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Two More Suits Filed in Legal War Over Bay-Delta Smelt

SAN FRANCISCO, California, November 13, 2009 (ENS) – The Center for Biological Diversity today filed two lawsuits against the U.S. Fish and Wildlife Service for failing to protect two critically imperiled San Francisco Bay-Delta fish species, the longfin smelt and delta smelt.

One lawsuit claims that in responding to a 2007 petition from the Center under the Endangered Species Act, the Service in April 2009 improperly denied federal listing for the longfin smelt.

In April, the Service announced that the Bay-Delta population of longfin smelt does not meet the legal criteria for protection as a species subpopulation under the Endangered Species Act because it is not a distinct population segment. Because some Bay-Delta longfin smelt migrate into the Pacific Ocean and travel up the coast to breed with longfin further north, they fail to meet the criteria for protection as a distinct population segment, the Service explained.

The second lawsuit complains that the Service has failed to respond to a 2006 petition from the Center to change the delta smelt’s federal status from threatened to endangered.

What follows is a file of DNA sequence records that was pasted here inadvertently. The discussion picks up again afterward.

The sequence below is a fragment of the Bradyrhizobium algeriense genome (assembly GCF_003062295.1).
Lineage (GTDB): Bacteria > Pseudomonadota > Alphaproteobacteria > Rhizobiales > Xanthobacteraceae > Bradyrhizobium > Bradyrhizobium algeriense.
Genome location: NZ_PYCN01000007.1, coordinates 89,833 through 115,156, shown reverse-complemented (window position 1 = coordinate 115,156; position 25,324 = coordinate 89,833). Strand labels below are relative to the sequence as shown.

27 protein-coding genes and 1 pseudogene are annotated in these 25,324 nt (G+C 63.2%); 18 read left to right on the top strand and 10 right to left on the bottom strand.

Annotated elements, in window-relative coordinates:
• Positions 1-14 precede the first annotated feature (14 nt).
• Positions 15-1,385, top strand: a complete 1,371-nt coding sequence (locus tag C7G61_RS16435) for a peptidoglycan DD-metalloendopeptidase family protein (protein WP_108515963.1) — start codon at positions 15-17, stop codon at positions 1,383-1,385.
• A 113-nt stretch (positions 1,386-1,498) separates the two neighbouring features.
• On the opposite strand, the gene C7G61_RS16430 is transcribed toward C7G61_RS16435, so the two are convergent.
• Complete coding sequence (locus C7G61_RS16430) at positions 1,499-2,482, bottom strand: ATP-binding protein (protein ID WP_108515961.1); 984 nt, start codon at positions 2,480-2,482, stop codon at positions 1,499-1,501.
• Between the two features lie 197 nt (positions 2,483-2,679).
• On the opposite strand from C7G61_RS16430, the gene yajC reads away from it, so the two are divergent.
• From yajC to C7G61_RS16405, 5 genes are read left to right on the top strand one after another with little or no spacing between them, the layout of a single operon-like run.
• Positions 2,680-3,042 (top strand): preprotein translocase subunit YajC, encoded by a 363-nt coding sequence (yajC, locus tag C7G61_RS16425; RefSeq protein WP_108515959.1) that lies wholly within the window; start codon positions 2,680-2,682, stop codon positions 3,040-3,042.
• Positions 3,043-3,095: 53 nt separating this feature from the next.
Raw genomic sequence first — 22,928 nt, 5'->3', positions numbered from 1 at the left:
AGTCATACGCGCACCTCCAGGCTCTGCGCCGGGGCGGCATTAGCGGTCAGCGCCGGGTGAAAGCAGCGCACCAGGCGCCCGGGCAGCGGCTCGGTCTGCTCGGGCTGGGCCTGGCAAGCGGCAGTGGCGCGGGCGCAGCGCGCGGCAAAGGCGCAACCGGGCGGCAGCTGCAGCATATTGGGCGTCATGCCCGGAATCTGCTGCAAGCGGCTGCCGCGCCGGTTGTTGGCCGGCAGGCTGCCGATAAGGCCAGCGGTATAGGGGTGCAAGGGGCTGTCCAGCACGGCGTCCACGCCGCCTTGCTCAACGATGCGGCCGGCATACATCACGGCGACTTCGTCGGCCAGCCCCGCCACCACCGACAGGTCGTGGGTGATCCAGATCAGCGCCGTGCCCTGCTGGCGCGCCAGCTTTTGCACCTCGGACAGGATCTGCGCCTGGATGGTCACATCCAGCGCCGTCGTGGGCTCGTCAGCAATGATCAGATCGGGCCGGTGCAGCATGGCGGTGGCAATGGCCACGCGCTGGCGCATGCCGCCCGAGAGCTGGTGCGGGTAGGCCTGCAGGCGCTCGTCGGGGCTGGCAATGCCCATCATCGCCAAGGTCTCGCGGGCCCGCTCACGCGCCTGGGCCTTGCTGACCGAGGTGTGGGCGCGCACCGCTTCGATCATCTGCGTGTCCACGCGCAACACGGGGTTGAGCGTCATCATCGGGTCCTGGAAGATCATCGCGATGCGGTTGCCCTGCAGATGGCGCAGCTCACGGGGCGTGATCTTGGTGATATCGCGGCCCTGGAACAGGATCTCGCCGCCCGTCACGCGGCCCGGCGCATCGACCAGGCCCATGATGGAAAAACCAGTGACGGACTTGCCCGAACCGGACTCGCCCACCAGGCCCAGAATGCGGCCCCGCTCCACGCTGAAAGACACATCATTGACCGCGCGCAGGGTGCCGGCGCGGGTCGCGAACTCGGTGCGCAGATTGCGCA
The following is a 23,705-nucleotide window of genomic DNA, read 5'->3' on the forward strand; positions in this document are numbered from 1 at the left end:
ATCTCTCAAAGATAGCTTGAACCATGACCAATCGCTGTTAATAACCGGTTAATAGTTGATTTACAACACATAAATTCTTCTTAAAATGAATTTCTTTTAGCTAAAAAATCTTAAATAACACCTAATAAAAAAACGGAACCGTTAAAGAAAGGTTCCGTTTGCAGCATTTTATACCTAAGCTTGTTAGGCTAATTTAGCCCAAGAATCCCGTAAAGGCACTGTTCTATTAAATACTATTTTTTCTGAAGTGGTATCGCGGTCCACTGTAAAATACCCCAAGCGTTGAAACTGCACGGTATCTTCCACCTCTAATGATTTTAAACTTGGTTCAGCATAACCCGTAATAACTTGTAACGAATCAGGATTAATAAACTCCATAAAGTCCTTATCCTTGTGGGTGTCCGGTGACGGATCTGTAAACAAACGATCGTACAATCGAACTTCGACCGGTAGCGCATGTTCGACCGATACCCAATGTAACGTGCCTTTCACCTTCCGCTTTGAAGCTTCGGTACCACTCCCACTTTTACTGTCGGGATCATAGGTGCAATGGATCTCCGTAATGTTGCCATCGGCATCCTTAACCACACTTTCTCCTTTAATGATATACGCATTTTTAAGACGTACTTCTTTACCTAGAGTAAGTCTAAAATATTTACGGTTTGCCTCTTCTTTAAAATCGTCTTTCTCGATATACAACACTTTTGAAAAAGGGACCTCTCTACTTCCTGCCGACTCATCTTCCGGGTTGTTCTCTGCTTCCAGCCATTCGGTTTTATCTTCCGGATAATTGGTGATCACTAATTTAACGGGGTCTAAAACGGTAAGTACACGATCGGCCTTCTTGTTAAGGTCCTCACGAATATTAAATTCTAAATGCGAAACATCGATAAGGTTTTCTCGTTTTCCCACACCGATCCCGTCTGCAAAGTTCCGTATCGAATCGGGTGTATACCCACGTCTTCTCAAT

“Formerly abundant fish at the base of the food chain in the San Francisco estuary are being driven to near extinction, and our once-healthy salmon runs have been crippled by record water diversions,” said Jeff Miller, conservation advocate with the Center for Biological Diversity.

“Endangered Species Act protection will benefit not just longfin smelt and delta smelt, but also Central Valley salmon, sturgeon, and steelhead populations that are economically important to coastal and Central Valley communities,” he said.


A Delta smelt (Photo courtesy USFWS)

The fate of these smelt species turns on the amount of water available for their survival. California has had three dry years in a row and the same water is in demand by farmers for irrigation and by city dwellers for drinking water.